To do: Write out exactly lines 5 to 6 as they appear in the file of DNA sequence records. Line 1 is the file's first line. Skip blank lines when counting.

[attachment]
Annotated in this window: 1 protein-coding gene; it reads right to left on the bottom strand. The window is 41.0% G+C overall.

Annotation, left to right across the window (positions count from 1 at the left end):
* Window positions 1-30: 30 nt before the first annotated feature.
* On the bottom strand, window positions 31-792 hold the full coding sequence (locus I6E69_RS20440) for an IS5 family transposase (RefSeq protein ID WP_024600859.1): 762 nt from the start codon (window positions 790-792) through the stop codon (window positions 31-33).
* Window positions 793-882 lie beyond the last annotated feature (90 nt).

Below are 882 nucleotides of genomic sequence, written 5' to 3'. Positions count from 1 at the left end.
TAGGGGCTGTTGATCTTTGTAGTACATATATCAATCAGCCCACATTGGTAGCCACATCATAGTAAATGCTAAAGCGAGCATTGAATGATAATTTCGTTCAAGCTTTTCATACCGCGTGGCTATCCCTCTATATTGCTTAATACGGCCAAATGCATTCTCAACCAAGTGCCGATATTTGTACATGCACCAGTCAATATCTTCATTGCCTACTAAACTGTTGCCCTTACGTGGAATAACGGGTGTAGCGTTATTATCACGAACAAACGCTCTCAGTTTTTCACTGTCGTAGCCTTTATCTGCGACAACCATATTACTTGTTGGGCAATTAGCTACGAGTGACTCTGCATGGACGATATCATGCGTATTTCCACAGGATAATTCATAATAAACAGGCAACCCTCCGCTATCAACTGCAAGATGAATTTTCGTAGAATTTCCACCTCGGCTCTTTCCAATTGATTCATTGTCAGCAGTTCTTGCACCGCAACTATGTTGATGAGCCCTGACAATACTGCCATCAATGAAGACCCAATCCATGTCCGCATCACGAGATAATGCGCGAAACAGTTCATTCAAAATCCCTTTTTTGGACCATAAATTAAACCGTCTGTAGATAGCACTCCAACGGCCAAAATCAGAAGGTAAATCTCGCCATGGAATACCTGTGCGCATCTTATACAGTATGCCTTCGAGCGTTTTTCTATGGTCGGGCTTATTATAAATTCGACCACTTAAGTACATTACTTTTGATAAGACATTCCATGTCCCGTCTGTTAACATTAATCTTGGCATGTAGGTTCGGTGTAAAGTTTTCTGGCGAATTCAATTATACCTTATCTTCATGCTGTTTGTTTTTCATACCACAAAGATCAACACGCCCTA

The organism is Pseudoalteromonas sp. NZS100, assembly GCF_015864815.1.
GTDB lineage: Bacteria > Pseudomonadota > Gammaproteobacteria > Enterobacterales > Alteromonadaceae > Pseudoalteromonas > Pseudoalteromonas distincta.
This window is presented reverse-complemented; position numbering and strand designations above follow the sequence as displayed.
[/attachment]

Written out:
* Window positions 793-882 lie beyond the last annotated feature (90 nt).

Below are 882 nucleotides of genomic sequence, written 5' to 3'. Positions count from 1 at the left end.